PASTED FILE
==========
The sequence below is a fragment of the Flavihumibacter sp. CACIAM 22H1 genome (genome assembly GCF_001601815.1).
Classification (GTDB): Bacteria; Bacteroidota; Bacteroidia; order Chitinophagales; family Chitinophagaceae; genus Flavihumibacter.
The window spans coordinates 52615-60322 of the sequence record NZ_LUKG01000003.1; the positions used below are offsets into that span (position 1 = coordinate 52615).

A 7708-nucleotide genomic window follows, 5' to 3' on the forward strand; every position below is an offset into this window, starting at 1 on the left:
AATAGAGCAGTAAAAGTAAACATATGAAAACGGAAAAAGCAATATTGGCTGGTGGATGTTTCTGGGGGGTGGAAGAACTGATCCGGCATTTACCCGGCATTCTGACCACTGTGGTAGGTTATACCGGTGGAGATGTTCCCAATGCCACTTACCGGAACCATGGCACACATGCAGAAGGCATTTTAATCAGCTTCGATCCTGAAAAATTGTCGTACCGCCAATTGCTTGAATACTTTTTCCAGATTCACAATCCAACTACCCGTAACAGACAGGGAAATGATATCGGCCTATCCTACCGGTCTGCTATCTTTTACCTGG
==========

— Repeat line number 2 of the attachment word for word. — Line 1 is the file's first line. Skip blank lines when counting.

Classification (GTDB): Bacteria; Bacteroidota; Bacteroidia; order Chitinophagales; family Chitinophagaceae; genus Flavihumibacter.